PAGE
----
DESIREE POTATOES F/P  They look like they are blushing.

SALSA PACK F/P  Partial shares get a choice with eggplant.

GREEN BEANS F/P  We will pick the Roma, flat-podded, beans tomorrow.  They'll be a choice with the usual ones.

HERBS OR HOT PEPPERS F  Parsley, hot peppers or dried herbs.  See Tom's post for more on the hot peppers.


SWEET PEPPERS F/P  We are looking forward to several more weeks of these pretty ladies. 

CUCUMBERS OR SUMMER SQUASH F  Perhaps the last week for these two.

NEXT WEEK:  More tomatoes, beans, peppers, eggplant and tomatillos.  Carrots and onions.

Whitey, the newest member of the farm team, was put straight to work delivering the Saturday shares.  Sweetpea, the VW, is taking a break until we can get her to the mechanic.  The new van is a completely different reality - bland perhaps, with an automatic transmission, power steering, a/c and even a radio (!) doing deliveries has become a pretty cush gig.  Thanks to Lawson Bank for loaning us the money to buy a good used solution to what had become a serious problem for the farm.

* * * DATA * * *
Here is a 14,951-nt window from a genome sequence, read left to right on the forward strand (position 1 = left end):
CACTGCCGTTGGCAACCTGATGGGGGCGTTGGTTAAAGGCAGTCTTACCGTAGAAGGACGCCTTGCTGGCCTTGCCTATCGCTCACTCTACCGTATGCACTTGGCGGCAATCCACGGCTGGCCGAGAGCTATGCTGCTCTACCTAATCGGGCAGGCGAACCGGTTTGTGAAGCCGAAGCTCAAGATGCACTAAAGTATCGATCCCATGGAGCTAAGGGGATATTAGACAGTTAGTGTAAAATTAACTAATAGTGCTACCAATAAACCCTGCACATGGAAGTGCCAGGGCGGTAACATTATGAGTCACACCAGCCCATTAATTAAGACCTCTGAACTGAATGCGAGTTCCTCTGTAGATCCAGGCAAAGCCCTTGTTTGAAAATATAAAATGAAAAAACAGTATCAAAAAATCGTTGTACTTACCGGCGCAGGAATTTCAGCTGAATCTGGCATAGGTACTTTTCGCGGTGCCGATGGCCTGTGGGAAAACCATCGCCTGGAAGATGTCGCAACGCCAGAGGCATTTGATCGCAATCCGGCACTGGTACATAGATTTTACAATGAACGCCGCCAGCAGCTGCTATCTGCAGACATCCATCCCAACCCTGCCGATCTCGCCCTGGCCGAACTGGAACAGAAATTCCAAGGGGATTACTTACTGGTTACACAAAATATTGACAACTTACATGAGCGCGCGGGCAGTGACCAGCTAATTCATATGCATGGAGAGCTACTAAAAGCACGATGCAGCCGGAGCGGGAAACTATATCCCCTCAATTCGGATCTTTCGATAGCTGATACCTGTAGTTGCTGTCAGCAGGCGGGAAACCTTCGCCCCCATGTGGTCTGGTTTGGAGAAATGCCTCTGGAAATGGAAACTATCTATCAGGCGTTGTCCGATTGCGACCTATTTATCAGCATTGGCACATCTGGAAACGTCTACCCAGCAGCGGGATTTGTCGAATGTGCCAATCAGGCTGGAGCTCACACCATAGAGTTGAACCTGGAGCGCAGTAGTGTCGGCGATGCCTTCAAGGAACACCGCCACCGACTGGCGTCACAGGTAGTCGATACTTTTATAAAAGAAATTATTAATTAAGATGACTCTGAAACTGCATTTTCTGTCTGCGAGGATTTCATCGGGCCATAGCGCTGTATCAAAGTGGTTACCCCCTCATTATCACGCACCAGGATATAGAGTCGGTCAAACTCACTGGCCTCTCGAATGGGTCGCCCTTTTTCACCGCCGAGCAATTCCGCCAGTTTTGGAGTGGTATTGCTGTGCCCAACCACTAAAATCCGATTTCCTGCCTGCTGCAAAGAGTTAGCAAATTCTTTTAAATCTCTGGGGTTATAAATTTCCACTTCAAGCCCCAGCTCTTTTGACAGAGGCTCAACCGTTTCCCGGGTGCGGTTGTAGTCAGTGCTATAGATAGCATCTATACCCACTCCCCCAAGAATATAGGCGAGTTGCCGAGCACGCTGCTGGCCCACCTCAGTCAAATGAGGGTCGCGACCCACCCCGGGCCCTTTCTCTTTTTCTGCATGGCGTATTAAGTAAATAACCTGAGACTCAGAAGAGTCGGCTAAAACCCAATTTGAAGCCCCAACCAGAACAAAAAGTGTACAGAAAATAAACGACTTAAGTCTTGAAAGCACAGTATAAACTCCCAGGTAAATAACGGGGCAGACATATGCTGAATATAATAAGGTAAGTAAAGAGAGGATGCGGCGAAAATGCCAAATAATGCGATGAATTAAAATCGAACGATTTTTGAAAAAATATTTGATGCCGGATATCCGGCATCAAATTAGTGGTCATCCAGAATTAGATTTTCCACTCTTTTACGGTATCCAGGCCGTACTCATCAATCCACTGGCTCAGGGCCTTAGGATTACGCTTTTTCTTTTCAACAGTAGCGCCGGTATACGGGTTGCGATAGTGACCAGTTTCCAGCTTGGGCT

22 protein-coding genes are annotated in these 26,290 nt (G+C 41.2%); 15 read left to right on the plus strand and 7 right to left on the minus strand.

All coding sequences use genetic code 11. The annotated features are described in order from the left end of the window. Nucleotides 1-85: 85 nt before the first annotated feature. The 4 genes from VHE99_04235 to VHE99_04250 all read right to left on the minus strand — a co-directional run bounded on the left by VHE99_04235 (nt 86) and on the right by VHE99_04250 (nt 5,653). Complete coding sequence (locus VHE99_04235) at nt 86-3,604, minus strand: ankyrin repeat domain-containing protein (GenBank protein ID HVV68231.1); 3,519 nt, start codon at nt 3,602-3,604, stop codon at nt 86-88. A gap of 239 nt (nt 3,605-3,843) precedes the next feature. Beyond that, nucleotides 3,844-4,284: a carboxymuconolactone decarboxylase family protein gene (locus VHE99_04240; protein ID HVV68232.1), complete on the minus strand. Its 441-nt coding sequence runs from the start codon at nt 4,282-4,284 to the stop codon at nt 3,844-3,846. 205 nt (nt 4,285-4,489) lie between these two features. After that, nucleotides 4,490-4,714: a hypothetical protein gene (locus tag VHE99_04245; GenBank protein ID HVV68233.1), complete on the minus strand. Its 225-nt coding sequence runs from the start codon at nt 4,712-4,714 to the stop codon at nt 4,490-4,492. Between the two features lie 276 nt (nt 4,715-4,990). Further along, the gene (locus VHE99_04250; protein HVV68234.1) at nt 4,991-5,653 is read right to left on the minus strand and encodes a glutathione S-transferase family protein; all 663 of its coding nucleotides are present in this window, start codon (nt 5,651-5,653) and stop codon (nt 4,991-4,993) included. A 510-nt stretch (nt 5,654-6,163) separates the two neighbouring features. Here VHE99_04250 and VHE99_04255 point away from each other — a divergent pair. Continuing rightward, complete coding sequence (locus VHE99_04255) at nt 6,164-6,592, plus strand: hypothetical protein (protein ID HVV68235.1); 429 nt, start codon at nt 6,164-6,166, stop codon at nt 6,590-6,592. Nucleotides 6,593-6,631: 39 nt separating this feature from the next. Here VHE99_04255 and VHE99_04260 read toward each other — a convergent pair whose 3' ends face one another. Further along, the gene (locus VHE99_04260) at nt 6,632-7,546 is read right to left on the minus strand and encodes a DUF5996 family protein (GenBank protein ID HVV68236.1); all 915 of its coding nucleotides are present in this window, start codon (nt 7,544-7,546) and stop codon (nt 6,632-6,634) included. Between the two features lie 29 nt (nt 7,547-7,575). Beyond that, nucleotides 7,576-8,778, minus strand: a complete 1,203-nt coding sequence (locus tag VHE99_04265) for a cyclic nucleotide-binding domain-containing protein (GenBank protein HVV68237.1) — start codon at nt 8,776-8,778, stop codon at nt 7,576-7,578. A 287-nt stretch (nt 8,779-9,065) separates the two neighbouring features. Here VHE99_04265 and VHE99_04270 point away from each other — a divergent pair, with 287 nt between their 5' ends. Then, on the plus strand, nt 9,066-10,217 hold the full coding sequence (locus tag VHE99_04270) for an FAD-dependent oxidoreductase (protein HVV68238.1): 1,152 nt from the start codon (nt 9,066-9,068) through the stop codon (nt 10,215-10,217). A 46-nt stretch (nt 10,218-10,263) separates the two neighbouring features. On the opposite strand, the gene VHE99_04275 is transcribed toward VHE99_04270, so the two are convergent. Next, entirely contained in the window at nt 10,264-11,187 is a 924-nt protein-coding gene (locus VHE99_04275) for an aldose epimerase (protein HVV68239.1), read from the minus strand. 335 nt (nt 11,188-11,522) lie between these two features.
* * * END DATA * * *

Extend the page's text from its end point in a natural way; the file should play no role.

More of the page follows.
For the first time in weeks, the soil has dried enough to cultivate.  Monday we tackled the fall crops with machinery, hand tools and hands.  By the end of the day we had the tidied-up many rows of cabbage, broccoli, kale, cauliflower, kohlrabi, turnips, radishes and greens.

Tuesday, August 12, 2014

In the Share - Week 14

GREEN BEANS F/P  We should have these for several weeks now.  We have another planting about to start and the first one still going.

TOMATOES F/P  It is getting harder to find fruit free of blemishes with all these damp, cool weather but the flip side is you aren't eating fungicides!

CARROTS F/P  Sweet and crisp roots from cold storage. 


SWEET PEPPER F/P  Another one for all.  They are ripening slowly in these cool temps.

RED ONIONS F/P  These are an assortment of Rossa di Milano (big shouldered), Tropea (torpedo) and Cabernet (round and wine-colored).


CUCUMBERS F  We will have a break in cucumbers for a while now that the pickling cucumbers are dwindling.